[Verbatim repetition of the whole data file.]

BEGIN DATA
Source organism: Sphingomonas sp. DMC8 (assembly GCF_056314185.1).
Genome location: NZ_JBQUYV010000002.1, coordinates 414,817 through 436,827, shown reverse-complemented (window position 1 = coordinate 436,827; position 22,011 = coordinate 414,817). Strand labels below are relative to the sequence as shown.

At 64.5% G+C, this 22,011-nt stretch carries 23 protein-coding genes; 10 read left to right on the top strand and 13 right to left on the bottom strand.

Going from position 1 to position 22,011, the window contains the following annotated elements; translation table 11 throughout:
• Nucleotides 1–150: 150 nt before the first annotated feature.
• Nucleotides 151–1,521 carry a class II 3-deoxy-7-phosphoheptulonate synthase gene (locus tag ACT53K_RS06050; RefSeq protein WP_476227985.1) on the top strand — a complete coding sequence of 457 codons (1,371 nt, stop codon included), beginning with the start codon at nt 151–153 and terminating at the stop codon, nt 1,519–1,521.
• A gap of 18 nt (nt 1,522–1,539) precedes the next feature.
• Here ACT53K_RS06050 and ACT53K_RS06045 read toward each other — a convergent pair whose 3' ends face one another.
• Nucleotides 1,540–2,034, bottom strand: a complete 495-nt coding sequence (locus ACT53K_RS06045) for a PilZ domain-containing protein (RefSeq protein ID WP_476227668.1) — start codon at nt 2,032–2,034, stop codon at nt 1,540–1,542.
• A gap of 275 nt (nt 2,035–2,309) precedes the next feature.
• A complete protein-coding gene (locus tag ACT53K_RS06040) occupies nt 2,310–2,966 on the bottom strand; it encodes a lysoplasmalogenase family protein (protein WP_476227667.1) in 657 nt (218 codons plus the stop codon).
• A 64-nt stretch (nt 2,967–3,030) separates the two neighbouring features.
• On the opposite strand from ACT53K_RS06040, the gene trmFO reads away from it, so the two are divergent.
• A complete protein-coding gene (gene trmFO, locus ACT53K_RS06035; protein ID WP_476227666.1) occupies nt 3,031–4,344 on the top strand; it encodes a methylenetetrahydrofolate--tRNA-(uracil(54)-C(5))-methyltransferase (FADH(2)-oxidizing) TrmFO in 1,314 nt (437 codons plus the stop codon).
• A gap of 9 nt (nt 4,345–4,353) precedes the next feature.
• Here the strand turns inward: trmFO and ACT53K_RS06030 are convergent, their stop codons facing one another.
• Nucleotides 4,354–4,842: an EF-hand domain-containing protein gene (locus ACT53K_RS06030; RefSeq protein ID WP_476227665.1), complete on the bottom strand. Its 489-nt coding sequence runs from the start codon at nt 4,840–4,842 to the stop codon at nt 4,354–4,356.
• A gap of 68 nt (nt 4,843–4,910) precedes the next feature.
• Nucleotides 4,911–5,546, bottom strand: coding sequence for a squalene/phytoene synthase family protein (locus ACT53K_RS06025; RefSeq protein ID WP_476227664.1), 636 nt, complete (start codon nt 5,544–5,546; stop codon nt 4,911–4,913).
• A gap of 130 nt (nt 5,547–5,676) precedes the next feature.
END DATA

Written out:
Source organism: Sphingomonas sp. DMC8 (assembly GCF_056314185.1).
Genome location: NZ_JBQUYV010000002.1, coordinates 414,817 through 436,827, shown reverse-complemented (window position 1 = coordinate 436,827; position 22,011 = coordinate 414,817). Strand labels below are relative to the sequence as shown.

At 64.5% G+C, this 22,011-nt stretch carries 23 protein-coding genes; 10 read left to right on the top strand and 13 right to left on the bottom strand.

Going from position 1 to position 22,011, the window contains the following annotated elements; translation table 11 throughout:
• Nucleotides 1–150: 150 nt before the first annotated feature.
• Nucleotides 151–1,521 carry a class II 3-deoxy-7-phosphoheptulonate synthase gene (locus tag ACT53K_RS06050; RefSeq protein WP_476227985.1) on the top strand — a complete coding sequence of 457 codons (1,371 nt, stop codon included), beginning with the start codon at nt 151–153 and terminating at the stop codon, nt 1,519–1,521.
• A gap of 18 nt (nt 1,522–1,539) precedes the next feature.
• Here ACT53K_RS06050 and ACT53K_RS06045 read toward each other — a convergent pair whose 3' ends face one another.
• Nucleotides 1,540–2,034, bottom strand: a complete 495-nt coding sequence (locus ACT53K_RS06045) for a PilZ domain-containing protein (RefSeq protein ID WP_476227668.1) — start codon at nt 2,032–2,034, stop codon at nt 1,540–1,542.
• A gap of 275 nt (nt 2,035–2,309) precedes the next feature.
• A complete protein-coding gene (locus tag ACT53K_RS06040) occupies nt 2,310–2,966 on the bottom strand; it encodes a lysoplasmalogenase family protein (protein WP_476227667.1) in 657 nt (218 codons plus the stop codon).
• A 64-nt stretch (nt 2,967–3,030) separates the two neighbouring features.
• On the opposite strand from ACT53K_RS06040, the gene trmFO reads away from it, so the two are divergent.
• A complete protein-coding gene (gene trmFO, locus ACT53K_RS06035; protein ID WP_476227666.1) occupies nt 3,031–4,344 on the top strand; it encodes a methylenetetrahydrofolate--tRNA-(uracil(54)-C(5))-methyltransferase (FADH(2)-oxidizing) TrmFO in 1,314 nt (437 codons plus the stop codon).
• A gap of 9 nt (nt 4,345–4,353) precedes the next feature.
• Here the strand turns inward: trmFO and ACT53K_RS06030 are convergent, their stop codons facing one another.
• Nucleotides 4,354–4,842: an EF-hand domain-containing protein gene (locus ACT53K_RS06030; RefSeq protein ID WP_476227665.1), complete on the bottom strand. Its 489-nt coding sequence runs from the start codon at nt 4,840–4,842 to the stop codon at nt 4,354–4,356.
• A gap of 68 nt (nt 4,843–4,910) precedes the next feature.
• Nucleotides 4,911–5,546, bottom strand: coding sequence for a squalene/phytoene synthase family protein (locus ACT53K_RS06025; RefSeq protein ID WP_476227664.1), 636 nt, complete (start codon nt 5,544–5,546; stop codon nt 4,911–4,913).
• A gap of 130 nt (nt 5,547–5,676) precedes the next feature.